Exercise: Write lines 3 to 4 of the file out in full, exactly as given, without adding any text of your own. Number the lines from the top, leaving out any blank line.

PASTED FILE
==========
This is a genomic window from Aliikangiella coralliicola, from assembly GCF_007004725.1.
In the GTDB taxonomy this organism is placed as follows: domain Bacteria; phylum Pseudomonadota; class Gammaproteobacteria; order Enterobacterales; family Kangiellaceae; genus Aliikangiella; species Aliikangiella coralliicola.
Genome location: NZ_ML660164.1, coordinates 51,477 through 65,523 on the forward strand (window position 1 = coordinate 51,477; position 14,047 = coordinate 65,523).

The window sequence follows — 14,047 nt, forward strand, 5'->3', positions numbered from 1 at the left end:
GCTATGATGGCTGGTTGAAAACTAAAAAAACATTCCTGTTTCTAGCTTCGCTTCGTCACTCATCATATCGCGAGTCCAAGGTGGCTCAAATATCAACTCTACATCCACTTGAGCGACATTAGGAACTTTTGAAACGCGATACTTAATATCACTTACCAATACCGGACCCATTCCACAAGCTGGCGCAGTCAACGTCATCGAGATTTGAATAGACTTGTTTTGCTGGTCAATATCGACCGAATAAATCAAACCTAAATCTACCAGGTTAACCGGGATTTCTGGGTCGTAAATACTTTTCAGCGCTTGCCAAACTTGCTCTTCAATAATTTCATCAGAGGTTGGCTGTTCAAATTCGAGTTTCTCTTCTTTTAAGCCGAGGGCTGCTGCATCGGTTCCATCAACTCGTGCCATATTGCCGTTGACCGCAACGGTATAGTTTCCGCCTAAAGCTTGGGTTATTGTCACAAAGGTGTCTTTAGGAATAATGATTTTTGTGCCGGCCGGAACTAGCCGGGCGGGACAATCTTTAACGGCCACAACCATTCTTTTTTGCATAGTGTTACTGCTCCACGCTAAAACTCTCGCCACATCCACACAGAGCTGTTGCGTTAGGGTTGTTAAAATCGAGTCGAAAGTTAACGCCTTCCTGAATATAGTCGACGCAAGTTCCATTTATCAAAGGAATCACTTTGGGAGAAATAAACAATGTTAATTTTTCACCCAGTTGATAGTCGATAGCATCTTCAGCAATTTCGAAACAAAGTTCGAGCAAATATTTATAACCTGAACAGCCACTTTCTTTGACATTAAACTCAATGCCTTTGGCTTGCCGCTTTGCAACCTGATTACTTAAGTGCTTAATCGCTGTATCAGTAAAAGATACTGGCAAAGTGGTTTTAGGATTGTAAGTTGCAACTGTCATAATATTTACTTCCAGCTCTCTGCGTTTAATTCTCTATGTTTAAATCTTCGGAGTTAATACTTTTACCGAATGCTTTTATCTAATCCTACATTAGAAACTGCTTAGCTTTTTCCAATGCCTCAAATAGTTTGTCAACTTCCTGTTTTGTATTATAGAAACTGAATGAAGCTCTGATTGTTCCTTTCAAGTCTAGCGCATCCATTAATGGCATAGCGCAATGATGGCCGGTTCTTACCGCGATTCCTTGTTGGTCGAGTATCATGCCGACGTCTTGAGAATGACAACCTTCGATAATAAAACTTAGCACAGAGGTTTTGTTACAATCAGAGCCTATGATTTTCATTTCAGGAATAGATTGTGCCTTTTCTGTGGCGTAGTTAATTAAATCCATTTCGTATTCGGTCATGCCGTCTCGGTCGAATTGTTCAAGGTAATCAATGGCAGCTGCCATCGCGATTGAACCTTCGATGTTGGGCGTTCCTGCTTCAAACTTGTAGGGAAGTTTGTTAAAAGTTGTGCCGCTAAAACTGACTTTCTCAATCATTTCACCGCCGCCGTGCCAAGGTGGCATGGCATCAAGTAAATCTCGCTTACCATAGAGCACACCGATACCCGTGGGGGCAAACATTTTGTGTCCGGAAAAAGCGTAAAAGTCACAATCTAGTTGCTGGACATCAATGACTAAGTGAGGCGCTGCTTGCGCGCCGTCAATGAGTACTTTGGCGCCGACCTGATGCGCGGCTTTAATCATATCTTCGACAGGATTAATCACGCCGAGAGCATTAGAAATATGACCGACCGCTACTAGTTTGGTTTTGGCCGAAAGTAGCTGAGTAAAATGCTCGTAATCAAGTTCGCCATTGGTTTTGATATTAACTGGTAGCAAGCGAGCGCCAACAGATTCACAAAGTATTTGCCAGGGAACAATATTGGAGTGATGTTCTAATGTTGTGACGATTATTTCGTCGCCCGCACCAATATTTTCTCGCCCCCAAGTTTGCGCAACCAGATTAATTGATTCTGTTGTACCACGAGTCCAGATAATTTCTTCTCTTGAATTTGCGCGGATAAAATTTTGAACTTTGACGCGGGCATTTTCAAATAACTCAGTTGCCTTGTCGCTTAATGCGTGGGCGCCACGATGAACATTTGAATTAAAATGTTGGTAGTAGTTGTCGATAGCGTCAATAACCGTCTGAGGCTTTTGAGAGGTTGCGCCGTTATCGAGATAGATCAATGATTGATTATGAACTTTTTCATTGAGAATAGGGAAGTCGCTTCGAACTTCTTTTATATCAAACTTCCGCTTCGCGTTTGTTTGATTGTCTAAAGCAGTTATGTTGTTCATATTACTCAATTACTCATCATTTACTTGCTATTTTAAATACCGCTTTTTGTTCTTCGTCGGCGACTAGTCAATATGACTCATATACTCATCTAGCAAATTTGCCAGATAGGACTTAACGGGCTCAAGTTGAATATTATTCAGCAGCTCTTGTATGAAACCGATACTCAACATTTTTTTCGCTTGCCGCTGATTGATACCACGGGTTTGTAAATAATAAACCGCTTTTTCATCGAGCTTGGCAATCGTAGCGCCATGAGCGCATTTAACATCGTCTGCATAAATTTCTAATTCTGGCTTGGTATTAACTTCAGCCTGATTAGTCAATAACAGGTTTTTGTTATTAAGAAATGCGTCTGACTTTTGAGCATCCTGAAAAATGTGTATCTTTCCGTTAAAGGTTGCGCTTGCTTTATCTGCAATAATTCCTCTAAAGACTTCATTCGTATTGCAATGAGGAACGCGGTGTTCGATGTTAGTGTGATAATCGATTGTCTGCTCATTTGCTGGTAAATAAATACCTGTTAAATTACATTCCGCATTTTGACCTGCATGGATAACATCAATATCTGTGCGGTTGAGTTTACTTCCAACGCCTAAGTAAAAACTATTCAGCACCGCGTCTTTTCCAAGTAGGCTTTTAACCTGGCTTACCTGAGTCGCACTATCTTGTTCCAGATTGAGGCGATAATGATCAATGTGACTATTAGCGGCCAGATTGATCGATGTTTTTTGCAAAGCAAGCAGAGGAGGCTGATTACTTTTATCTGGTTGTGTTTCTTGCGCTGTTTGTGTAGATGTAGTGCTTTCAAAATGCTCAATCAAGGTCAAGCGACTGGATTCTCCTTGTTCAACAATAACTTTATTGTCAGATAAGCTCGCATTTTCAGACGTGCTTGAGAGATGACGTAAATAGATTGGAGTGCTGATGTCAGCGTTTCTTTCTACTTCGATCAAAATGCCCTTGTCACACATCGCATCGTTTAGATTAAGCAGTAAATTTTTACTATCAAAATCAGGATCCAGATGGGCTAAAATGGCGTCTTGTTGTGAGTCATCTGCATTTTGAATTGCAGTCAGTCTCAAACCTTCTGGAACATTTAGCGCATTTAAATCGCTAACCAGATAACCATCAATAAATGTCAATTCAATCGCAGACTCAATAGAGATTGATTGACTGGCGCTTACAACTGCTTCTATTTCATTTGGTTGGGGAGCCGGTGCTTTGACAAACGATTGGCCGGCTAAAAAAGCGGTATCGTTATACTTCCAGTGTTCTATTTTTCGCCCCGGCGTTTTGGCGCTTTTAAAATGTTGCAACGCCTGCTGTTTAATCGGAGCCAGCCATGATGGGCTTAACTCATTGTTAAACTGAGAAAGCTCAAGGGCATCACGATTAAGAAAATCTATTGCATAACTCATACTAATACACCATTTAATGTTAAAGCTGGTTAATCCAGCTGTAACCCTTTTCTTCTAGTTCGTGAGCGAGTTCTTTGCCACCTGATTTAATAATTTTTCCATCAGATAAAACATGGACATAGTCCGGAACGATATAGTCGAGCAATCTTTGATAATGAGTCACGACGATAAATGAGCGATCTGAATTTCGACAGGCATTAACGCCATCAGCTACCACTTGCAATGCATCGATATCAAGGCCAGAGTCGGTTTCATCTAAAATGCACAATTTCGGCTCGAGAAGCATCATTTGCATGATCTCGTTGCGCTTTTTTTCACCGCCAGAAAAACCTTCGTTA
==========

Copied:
Genome location: NZ_ML660164.1, coordinates 51,477 through 65,523 on the forward strand (window position 1 = coordinate 51,477; position 14,047 = coordinate 65,523).

The window sequence follows — 14,047 nt, forward strand, 5'->3', positions numbered from 1 at the left end: